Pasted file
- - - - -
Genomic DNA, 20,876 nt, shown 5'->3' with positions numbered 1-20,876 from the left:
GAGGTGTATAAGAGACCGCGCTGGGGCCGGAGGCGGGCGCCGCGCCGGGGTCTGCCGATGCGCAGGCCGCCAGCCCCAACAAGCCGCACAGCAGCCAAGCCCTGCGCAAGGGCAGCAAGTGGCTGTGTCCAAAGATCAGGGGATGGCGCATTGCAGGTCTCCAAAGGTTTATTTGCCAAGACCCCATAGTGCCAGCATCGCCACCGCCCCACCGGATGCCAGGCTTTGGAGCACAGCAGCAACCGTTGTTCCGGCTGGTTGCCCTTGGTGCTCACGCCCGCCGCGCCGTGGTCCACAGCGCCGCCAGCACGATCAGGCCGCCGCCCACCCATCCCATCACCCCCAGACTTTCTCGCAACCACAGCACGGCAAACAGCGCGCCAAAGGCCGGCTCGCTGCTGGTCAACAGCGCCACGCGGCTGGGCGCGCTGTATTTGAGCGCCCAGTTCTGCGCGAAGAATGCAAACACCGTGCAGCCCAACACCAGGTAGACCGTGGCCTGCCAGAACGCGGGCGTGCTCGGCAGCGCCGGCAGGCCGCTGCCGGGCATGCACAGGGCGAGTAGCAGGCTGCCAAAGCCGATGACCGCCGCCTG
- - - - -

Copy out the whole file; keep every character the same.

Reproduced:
Genomic DNA, 20,876 nt, shown 5'->3' with positions numbered 1-20,876 from the left:
GAGGTGTATAAGAGACCGCGCTGGGGCCGGAGGCGGGCGCCGCGCCGGGGTCTGCCGATGCGCAGGCCGCCAGCCCCAACAAGCCGCACAGCAGCCAAGCCCTGCGCAAGGGCAGCAAGTGGCTGTGTCCAAAGATCAGGGGATGGCGCATTGCAGGTCTCCAAAGGTTTATTTGCCAAGACCCCATAGTGCCAGCATCGCCACCGCCCCACCGGATGCCAGGCTTTGGAGCACAGCAGCAACCGTTGTTCCGGCTGGTTGCCCTTGGTGCTCACGCCCGCCGCGCCGTGGTCCACAGCGCCGCCAGCACGATCAGGCCGCCGCCCACCCATCCCATCACCCCCAGACTTTCTCGCAACCACAGCACGGCAAACAGCGCGCCAAAGGCCGGCTCGCTGCTGGTCAACAGCGCCACGCGGCTGGGCGCGCTGTATTTGAGCGCCCAGTTCTGCGCGAAGAATGCAAACACCGTGCAGCCCAACACCAGGTAGACCGTGGCCTGCCAGAACGCGGGCGTGCTCGGCAGCGCCGGCAGGCCGCTGCCGGGCATGCACAGGGCGAGTAGCAGGCTGCCAAAGCCGATGACCGCCGCCTG